The Play

(Survey of Dramatic Literature)

A Moon for the Misbegotten begins on a hot, clear day at roughly noon at the Hogans’ run-down farm, the house weathered gray and congruous with the parched and barren land that surrounds it. Attached to the house’s left side is a small bedroom, its walls and roof covered with tar paper; three steps lead up to the door of this room, and it is from this door that a very large woman emerges, her feet bare and her body clothed in a sleeveless cotton dress. She is Josie Hogan, and she is obviously anxious about something as she looks around the right corner of the house toward the field and then sighs with relief when she sees Mike Hogan, her younger brother, running toward her. They have planned Mike’s escape from the farm, just as—the audience learns—she did for her other two brothers years earlier.

Because much of the dialogue in act 1 serves as exposition, the audience learns from Mike’s puritanical chiding of his older sister that she has a bad reputation in town for being promiscuous, has never seemed to care about her virtue, and is like her father, Phil Hogan, insofar as she helps him cheat people in various ways. In fact, Mike says, he would not be surprised if Josie and Hogan try to trick their landlord, James Tyrone, out of some of his recent inheritance: Mike imagines Josie will lure Tyrone into her bedroom some night and then, while he is there, have Hogan burst into the room with a shotgun, accuse Tyrone of compromising his daughter, and blackmail him into giving them some restitution. Although she proudly acknowledges her reputation, Josie denies having thought of such a scheme, says she would never take part in such a plot, and—suddenly seeing their father walking toward the house—commands Mike away to his freedom.

After Hogan’s initial rage over Mike’s escape has dissipated, he dismisses the boy as annoyingly prudish, especially considering the way Mike chastised Josie for her putative liaisons with local men. Josie tells Hogan about the scheme Mike accused them of plotting. Hogan seems interested in this idea, saying that Tyrone’s promise not to sell the farm out from under them cannot be trusted, because when he gets drunk he becomes forgetful. Besides running the risk of losing the farm, Hogan says, there is this to think about: Josie and Tyrone are two of a kind, they like each other, and Josie could reform Tyrone and keep him sober. Nevertheless, Josie will have no part in any scheme, and she believes that Tyrone will keep his word about not selling the...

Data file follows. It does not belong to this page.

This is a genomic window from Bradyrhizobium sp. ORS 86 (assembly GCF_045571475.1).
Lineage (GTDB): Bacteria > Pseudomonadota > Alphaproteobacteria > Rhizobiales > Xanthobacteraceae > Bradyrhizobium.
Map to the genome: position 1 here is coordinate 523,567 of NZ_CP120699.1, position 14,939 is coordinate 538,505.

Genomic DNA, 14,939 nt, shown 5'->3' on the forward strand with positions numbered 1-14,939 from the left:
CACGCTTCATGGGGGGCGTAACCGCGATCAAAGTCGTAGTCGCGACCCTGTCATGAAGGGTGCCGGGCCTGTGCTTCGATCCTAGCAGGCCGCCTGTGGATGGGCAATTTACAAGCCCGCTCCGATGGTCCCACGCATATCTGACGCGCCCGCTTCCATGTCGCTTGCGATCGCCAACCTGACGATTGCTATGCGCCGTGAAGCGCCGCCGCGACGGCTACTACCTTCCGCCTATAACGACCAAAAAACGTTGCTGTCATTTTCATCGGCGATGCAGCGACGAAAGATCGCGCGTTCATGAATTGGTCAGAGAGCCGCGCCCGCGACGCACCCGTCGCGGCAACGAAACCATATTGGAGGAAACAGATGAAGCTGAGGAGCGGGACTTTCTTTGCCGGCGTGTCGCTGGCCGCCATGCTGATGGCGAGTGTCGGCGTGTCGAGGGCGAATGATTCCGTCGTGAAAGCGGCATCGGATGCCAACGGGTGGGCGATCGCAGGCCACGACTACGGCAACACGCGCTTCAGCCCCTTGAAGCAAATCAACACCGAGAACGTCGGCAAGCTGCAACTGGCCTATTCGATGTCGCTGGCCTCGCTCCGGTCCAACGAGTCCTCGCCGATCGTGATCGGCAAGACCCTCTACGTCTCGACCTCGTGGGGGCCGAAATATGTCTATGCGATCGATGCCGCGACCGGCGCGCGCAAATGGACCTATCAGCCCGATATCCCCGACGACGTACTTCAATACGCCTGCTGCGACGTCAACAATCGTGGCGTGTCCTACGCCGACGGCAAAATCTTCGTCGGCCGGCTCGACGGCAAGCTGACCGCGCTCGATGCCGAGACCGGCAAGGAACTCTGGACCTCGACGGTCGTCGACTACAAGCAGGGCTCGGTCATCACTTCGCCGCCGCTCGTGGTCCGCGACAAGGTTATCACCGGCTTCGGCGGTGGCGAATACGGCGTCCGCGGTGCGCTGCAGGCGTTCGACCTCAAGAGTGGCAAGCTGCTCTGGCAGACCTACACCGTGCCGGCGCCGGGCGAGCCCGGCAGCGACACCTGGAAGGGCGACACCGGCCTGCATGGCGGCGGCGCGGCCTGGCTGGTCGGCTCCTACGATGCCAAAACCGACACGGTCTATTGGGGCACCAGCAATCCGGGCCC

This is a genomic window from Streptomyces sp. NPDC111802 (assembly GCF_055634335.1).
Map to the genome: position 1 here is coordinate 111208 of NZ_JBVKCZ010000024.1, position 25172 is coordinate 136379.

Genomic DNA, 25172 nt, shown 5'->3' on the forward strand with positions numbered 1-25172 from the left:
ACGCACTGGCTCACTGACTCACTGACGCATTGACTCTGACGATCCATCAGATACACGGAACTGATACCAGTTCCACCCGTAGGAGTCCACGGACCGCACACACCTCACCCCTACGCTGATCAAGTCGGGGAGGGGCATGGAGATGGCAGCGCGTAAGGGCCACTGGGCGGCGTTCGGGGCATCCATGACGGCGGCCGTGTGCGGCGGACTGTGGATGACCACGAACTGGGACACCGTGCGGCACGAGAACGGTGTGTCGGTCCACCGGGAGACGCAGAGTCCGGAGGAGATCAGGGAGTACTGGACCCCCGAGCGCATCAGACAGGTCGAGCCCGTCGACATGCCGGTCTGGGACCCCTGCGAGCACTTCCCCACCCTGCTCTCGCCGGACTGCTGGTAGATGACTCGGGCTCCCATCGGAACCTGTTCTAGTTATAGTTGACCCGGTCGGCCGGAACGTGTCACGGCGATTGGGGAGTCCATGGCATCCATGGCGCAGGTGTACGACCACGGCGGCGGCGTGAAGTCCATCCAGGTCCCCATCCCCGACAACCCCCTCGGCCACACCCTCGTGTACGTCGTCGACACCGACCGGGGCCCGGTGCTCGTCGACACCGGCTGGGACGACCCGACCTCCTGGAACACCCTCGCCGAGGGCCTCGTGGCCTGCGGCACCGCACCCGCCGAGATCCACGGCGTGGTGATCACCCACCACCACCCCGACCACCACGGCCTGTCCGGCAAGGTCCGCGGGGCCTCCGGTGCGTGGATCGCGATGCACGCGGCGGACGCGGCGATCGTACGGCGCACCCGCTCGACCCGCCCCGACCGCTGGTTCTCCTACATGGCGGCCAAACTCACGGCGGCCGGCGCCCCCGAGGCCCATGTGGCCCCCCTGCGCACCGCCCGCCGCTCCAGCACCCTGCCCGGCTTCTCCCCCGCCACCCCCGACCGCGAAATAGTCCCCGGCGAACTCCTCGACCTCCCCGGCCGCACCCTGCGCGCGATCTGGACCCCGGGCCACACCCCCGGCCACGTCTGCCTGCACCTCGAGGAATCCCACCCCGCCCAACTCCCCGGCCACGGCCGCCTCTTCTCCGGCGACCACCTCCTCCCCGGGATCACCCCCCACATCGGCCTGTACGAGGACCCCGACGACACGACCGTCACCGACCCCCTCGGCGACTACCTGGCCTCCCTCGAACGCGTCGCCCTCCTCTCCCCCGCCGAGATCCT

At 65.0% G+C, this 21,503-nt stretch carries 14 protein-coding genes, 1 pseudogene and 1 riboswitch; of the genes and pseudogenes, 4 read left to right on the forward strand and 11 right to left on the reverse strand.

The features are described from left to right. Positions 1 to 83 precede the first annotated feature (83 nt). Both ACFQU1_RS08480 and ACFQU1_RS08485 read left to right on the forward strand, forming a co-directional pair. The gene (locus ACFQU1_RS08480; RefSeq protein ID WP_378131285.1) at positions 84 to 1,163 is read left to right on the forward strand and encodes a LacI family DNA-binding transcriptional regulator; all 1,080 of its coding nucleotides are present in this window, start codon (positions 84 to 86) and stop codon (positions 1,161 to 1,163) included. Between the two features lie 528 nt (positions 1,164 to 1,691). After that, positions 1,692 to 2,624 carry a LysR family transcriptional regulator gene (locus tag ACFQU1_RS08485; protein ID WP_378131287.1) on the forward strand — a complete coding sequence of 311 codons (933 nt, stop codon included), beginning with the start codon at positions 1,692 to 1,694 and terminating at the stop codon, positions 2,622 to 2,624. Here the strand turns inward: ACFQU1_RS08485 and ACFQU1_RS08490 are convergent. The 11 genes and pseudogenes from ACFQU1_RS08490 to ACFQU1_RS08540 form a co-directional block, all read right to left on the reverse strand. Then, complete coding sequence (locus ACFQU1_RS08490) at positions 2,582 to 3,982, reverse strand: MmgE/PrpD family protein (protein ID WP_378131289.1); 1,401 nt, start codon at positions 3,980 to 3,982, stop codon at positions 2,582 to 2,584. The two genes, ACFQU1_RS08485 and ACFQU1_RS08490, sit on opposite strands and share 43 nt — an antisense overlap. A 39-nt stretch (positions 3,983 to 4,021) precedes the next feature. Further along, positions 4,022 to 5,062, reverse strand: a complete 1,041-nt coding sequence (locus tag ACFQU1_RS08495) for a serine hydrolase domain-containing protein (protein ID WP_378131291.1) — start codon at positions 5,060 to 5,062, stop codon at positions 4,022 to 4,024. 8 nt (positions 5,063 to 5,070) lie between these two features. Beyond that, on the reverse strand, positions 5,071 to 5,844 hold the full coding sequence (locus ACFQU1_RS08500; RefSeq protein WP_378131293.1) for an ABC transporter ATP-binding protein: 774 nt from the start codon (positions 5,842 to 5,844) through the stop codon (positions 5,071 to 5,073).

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Dramatic Devices

(Survey of Dramatic Literature)

An autobiographical play about Eugene O’Neill’s alcoholic older brother, A Moon for the Misbegotten is dramatic realism direct in its simplicity and—like the Hogans’ life and farm—stripped of all but what is essential to its integrity.

The play’s set itself is stark: What the audience sees in all four acts is a side view of the Hogans’ small farmhouse; all of it but Josie’s bedroom is a weathered-gray clapboard, and the bedroom itself is covered with tar paper. Before the house and the three steps leading to the door of Josie’s room is a dirt yard in the middle of which is a large, flat-topped boulder that Tyrone uses as a sort of table on which to set his whiskey during act 3. O’Neill calls for the removal of the house’s living room wall for all of act 2. With the wall removed, the audience is allowed to watch Josie rise from the front steps, as the act opens, and stumble around in the living room until she lights a kerosene lantern, revealing the room’s sparse furnishings and, on a bureau, an alarm clock that indicates the time, five minutes past eleven—two hours after Tyrone was supposed to have come to visit her. Clearly O’Neill intends to show that, while the little the Hogans own is old and rudimentary and not worth much, what they themselves bring to it makes it a home. Most important, the playwright intends for the house to be emblematic of Hogan and Josie, insofar as, like them, it is “placed so perfectly in...

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(Survey of Dramatic Literature)

Sources for Further Study

Carpenter, Frederic I. Eugene O’Neill. Rev. ed. Boston: Twayne, 1979.

Falk, Doris V. Eugene O’Neill and the Tragic Tension: An Interpretative Study of the Plays. 2d ed. New York: Gordian Press, 1982.

Frank, Glenda. Review of A Moon for the Misbegotten. Theatre Journal 44 (December, 1992): 527-528.

Gassner, John, ed. O’Neill: A Collection of Critical Essays. Englewood Cliffs, N.J.: Prentice-Hall, 1964.

Gelb, Arthur, and Barbara Gelb. O’Neill: Life with Monte Cristo. New York: Applause, 2000.

Houchin, John H., ed. The Critical Response to Eugene O’Neill. Westport, Conn.: Greenwood Press, 1993.

Miller, Jordan Y., and Winifred L. Frazer. “Eugene O’Neill: From Nobody to the Nobel.” In American Drama Between the Wars: A Critical History. Boston: Twayne, 1991.

Raleigh, John Henry. The Plays of Eugene O’Neill. Carbondale: Southern Illinois University Press, 1965.

Ranald, Margaret Loftus. The Eugene O’Neill Companion. Westport, Conn.: Greenwood Press, 1984.

Tiusanen, Timo. O’Neill’s Scenic Images. Princeton, N.J.: Princeton University Press, 1968.